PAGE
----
Big Mouth

By Elizabeth Flatley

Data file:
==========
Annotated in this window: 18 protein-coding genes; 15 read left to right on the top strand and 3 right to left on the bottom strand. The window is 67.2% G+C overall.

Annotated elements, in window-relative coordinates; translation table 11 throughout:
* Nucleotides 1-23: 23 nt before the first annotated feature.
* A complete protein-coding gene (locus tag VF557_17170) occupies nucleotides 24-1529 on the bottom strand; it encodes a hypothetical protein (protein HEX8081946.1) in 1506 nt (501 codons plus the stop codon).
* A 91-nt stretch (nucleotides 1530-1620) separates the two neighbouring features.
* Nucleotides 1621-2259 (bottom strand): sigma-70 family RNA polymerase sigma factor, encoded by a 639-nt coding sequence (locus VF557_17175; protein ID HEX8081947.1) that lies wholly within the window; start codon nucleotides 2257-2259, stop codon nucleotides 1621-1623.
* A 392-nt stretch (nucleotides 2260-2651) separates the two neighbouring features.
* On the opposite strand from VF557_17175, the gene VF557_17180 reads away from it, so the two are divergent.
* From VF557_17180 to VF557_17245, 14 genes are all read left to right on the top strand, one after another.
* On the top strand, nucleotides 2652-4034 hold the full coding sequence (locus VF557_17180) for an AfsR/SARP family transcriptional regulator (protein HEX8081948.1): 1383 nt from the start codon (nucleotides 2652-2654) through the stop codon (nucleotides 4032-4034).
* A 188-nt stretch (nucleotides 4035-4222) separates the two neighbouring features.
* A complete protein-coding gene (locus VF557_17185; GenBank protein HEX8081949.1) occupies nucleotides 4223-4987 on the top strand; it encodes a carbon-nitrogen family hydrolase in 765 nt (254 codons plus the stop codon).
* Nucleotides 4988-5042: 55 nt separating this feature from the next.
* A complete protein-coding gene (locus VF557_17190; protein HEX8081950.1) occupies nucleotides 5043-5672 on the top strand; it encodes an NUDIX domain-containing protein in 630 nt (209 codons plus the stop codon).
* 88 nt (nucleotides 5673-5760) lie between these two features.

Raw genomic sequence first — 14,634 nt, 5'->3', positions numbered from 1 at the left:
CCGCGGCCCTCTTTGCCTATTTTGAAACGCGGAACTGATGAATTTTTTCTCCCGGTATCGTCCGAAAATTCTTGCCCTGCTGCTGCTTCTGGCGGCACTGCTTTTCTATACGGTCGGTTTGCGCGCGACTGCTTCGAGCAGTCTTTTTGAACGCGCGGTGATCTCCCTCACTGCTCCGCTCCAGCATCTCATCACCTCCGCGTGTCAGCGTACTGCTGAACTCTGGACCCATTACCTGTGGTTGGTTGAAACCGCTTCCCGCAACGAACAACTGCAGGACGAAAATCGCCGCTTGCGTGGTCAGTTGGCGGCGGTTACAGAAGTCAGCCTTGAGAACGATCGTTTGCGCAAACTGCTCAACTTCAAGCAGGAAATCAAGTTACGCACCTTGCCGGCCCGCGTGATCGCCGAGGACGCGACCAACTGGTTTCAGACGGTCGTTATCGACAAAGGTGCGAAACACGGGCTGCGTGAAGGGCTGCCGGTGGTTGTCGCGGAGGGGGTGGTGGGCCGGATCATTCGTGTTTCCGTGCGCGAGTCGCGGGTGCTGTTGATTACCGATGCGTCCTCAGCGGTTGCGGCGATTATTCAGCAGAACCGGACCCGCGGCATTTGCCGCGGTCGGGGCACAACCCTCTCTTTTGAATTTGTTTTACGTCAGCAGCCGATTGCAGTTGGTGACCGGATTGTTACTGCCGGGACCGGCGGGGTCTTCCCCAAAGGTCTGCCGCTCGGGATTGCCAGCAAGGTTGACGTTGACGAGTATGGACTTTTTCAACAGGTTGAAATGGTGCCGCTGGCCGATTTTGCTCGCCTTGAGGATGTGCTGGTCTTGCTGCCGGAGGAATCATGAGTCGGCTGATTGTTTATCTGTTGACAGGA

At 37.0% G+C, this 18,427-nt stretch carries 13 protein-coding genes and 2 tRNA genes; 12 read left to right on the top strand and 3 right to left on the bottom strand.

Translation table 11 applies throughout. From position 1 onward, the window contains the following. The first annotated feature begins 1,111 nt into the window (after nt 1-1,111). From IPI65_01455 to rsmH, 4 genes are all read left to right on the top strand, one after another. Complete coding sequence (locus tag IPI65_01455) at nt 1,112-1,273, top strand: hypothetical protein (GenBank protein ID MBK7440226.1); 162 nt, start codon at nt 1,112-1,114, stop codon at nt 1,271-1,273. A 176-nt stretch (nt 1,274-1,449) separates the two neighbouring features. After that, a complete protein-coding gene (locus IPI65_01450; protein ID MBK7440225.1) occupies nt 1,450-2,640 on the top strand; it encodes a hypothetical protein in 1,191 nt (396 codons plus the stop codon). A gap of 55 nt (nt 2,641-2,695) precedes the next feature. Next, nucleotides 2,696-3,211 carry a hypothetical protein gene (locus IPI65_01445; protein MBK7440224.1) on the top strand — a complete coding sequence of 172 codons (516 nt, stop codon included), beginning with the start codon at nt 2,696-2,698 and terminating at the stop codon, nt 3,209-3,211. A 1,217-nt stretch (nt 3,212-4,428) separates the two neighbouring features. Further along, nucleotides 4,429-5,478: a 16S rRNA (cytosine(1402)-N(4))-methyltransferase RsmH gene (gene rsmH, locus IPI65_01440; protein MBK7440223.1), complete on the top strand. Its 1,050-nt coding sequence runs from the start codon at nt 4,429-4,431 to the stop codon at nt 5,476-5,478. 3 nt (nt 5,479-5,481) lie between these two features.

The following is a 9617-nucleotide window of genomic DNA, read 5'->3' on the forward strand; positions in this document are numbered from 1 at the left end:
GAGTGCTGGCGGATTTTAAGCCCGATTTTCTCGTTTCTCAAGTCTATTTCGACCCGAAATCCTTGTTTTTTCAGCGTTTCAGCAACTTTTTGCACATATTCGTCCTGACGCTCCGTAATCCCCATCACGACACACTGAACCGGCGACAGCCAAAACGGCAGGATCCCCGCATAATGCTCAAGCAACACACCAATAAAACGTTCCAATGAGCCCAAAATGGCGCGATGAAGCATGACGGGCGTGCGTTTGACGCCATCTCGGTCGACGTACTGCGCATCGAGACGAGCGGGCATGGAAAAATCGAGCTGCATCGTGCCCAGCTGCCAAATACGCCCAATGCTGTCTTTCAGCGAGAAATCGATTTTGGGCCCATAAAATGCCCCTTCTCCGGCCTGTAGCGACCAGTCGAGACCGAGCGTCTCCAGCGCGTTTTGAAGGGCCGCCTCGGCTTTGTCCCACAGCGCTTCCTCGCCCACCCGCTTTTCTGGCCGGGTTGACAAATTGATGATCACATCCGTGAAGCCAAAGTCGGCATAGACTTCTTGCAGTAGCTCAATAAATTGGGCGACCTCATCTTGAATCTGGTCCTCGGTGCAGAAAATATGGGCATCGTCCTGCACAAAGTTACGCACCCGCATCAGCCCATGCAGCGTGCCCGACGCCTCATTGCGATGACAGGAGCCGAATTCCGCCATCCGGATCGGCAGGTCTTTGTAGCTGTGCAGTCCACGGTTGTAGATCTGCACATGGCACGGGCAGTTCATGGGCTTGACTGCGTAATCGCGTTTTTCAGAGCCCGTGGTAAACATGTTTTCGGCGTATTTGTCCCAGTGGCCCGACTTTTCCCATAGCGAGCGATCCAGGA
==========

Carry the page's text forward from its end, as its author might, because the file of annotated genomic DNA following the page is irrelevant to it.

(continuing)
Big Mouth, an adult coming of age Netflix original, created by Andrew Goldberg, also the same creator of Family Guy, and screen directed and written by Nick Kroll, Mark Levin, and Jennifer Flackett. This series consists of an awkward group of 7th graders, mainly including Nick Birch and his best friend, Andrew Glouberman. The two boys embark on adventures and navigate through the dilemmas and problems that occur in the suburbs of New York. The over-sexualized, raunchy hormone monsters Maurice and Connie act as angels sitting on the students’ shoulders as they convince their kids to embrace their desires and wildest dreams. Big Mouth’s simple animation and adult humour gives an inside perspective to the messiness and chaotic adolescence. Throughout each series, the kids interact with people and objects that lead them through puberty by giving them awful, confusing, and sometimes helpful advice. The relatable stories of puberty help give insight to the kids’ point of view while discovering sexuality, drugs, and going through family dilemmas like divorce. The show is targeted for adults, but has meaningful lessons that might appeal to the teens of Netflix. The TV show itself is pretty graphic and the content can be disturbing for some, but puberty has been a “taboo” subject for a while. There should not be any fear going into watching it since everything that happens is not awfully exaggerated, but real and relatable. Giving insight to teens and tweens,  the TV show describes how we are changing. This show has a specific kind of humor, but explaining and exposing kids to subjects and adult conversations should not be taboo, it should be the norm. The diversity of the characters give the show some flavor as different people react differently to the common process of puberty.  The show spells out the horrors of 7th grade with personification of hormones to help understand their pubescent behavior and the confusion of relationships with peers as they all go through changes. Big Mouth, although not appropriate for all ages, teaches kids and teens that despite whatever things they are unsure about with their bodies, they are completely normal. This explicit show gives comfort to many–from the awkward characters to the outspoken ladybug–giving Big Mouth a wider audience.